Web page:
Tips on landing, and paying for, a first journalism internship

So, there used to be a journalism “track”, where you’d start out at a smaller paper, and work your way up. This still exists in theory, but the online world has turned this idea on its head. When looking for your first gig journalism gig, think outside the box and go for it. But take a moment to think first…

  • Reflect on what you’d want out of an internship. Write down some goals, some skills you’d like to learn, kinds of stories you’d like to cover, etc.
  • Look at your favorite news websites, and see what kind of opportunities they have. Make a list of your favorite journalists, and a list of your fav news organizations. Do any places accept first-time interns? What kind of experience would you need to one day intern at the news outlet you most admire?
  • Jot down a quick resume of what you’ve already done, and figure out how you can market yourself for a journalism internship. Do you work at your campus newspaper? Did you help a local non-profit make a newsletter? Do you manage a student organization’s social media account? Are you helping a professor do research by combing through public records? Did you get an article published in your college’s alumni magazine? If politics is your thing, did you work with a congressman or NGO last year? Did you write reports, etc?
  • Get some experience and get clips. This is why working for a school  paper is so crucial – these articles will be your way into a first internship. If the internship description also accepts writing samples, send in that beautiful nonfiction piece you wrote for your freshman seminar. Also, try freelancing to local magazines to amass more clips and experience.
  • Follow your heart, and follow great stories. It doesn’t matter where you intern, it matters what kind of stories you told, and how well you told them – and shared them.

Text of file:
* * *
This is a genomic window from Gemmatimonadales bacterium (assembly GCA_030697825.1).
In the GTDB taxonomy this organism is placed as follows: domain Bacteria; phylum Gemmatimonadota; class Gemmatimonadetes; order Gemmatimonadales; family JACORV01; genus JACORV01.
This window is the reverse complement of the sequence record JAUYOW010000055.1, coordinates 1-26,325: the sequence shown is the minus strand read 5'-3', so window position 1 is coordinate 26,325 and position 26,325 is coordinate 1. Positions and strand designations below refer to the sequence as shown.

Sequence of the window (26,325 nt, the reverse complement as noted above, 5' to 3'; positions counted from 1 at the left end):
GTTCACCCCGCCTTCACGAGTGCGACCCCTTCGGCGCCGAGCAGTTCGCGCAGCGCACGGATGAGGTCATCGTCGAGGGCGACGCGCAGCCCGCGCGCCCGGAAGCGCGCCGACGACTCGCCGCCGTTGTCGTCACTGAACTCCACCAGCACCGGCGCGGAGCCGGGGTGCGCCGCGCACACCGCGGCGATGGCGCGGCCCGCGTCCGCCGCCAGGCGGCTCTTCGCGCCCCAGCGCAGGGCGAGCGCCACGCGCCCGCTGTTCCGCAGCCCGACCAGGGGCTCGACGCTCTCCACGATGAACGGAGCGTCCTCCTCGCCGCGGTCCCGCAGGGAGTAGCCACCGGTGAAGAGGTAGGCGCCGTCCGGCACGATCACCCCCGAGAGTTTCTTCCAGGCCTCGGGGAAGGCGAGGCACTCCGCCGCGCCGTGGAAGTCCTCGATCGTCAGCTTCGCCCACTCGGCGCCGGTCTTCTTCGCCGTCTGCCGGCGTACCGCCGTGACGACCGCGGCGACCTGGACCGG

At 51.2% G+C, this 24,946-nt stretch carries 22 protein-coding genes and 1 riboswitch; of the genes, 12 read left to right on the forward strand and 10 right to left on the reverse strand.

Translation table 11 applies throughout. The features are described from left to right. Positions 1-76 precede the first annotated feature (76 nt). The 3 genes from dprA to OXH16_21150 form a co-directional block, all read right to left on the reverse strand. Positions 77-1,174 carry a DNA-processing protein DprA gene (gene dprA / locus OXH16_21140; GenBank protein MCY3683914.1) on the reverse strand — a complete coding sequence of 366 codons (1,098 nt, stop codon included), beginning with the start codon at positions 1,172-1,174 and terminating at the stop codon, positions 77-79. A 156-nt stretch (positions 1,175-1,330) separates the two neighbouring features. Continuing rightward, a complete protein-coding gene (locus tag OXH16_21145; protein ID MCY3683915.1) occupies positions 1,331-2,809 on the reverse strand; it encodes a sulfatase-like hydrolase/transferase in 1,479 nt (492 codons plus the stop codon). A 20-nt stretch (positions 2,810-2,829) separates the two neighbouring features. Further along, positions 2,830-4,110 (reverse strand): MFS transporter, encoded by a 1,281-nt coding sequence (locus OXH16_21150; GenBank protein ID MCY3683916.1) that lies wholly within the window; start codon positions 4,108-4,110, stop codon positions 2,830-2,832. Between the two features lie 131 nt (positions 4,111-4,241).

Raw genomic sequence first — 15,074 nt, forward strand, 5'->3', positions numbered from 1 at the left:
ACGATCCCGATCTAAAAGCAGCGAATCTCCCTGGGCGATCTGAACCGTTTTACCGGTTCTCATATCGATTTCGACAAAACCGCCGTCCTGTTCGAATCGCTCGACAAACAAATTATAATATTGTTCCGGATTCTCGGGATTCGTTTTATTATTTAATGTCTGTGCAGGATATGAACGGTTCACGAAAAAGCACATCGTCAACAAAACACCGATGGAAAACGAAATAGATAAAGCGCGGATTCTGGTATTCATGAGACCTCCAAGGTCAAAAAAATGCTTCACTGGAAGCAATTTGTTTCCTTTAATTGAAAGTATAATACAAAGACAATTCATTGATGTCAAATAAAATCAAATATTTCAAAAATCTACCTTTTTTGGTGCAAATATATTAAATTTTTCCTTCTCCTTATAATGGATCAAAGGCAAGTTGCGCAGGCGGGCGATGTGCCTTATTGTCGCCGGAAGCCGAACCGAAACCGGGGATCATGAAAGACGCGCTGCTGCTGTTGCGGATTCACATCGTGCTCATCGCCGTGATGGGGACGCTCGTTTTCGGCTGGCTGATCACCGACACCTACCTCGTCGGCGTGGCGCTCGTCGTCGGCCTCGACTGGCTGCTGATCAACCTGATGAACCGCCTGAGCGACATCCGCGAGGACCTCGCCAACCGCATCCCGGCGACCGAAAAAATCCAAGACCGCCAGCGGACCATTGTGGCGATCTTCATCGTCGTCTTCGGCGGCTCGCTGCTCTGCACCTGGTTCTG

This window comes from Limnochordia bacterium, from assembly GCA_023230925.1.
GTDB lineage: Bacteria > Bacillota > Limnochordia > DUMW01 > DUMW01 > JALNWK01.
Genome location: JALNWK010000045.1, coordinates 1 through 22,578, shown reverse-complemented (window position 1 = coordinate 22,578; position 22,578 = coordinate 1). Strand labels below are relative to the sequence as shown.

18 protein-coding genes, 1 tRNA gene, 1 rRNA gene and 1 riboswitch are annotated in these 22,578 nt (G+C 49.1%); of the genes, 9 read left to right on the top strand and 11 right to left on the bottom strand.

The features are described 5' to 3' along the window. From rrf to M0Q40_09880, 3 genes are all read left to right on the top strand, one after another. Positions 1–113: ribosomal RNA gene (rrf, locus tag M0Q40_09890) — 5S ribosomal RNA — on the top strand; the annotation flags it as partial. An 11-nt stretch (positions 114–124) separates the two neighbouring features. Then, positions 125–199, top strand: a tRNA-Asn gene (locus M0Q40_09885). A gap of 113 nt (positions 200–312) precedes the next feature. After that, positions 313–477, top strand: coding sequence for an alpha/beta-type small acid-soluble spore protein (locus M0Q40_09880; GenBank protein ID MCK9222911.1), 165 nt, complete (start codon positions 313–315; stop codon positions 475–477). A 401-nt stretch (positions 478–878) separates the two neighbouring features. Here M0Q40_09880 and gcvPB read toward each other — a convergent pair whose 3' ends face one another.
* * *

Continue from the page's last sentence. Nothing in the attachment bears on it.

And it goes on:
• Go to your school’s career center and have them look over your resume. If your school doesn’t have a journalism department, stalk the Northwestern, Berkeley, NYU, Mizzou, etc. websites for tips on tailoring resumes for journalism gigs.
  • This is all about making sure the experience works for you. Ask around your hometown and surrounding area, and see which newsrooms would allow you to both do good work, while also giving you constructive criticism and clear reasoning behind edits made to your story. TLDR: Find somewhere that’ll have the time for you.
  • Speaking of which, go home. For your first gig, it’ll likely be unpaid. Try finding somewhere close to where you live to save on rent. Or, maybe you have a weird aunt in NYC you can live with for the summer. Work three to four days a week rather than five, so you can get a weekend job. Ask your boss for a stipend – maybe they can’t afford to pay you minimum wage (-_-), but perhaps they can afford a $500 travel stipend. Also, see if they will reimburse you for gas.
  • Multimedia time! Learn the basics of audio, photo and video-editing, as well as rudimentary CSS/HTML. You don’t need to be a pro (unless you find out it’s your thing, then go for it!), it’ll just help you stand out if you have the basics.
  • Get on Twitter, Linkedin,, Tumblr, Instagram, Flickr, etc.
  • Speaking of which, make sure your social media accounts are clean. Especially if you’re applying to social media gigs! They are definitely going to look. Change the spelling of your Facebook name, if you feel so compelled. Make sure your Twitter isn’t just you being like, “Going to the bathroom, loving life #yolo!” Nobody wants that.
  • Reach out to your networks. Join a professional journalism organization based on your interests and cultural backgrounds – they often have internship opportunities, stipends, trainings and annual conferences that allow you to both attend great sessions and meet internship recruiters face-to-face.
  • Also, be sure to check out state/regional news association, like the Illinois Press Association.
  • Speaking of networks, reach out to your college alumni network. Search for working journalists, and shoot them emails expressing your interest in journalism and asking their advice. Mentors ❤ They might know of great internship programs, perhaps even at their company!
  • Take risks. At your first internship, make a great impression (post on that to come!). Pitch lots of stories, and work with journalists you admire. Even while on the internship job-hunt, go off the beaten track. Tweet somebody at The Fix, and see if they could take on an intern. Even if a news outlet doesn’t have a structured internship opportunity (and many don’t), make your own opportunity. Make a personal connection and show what you can offer.

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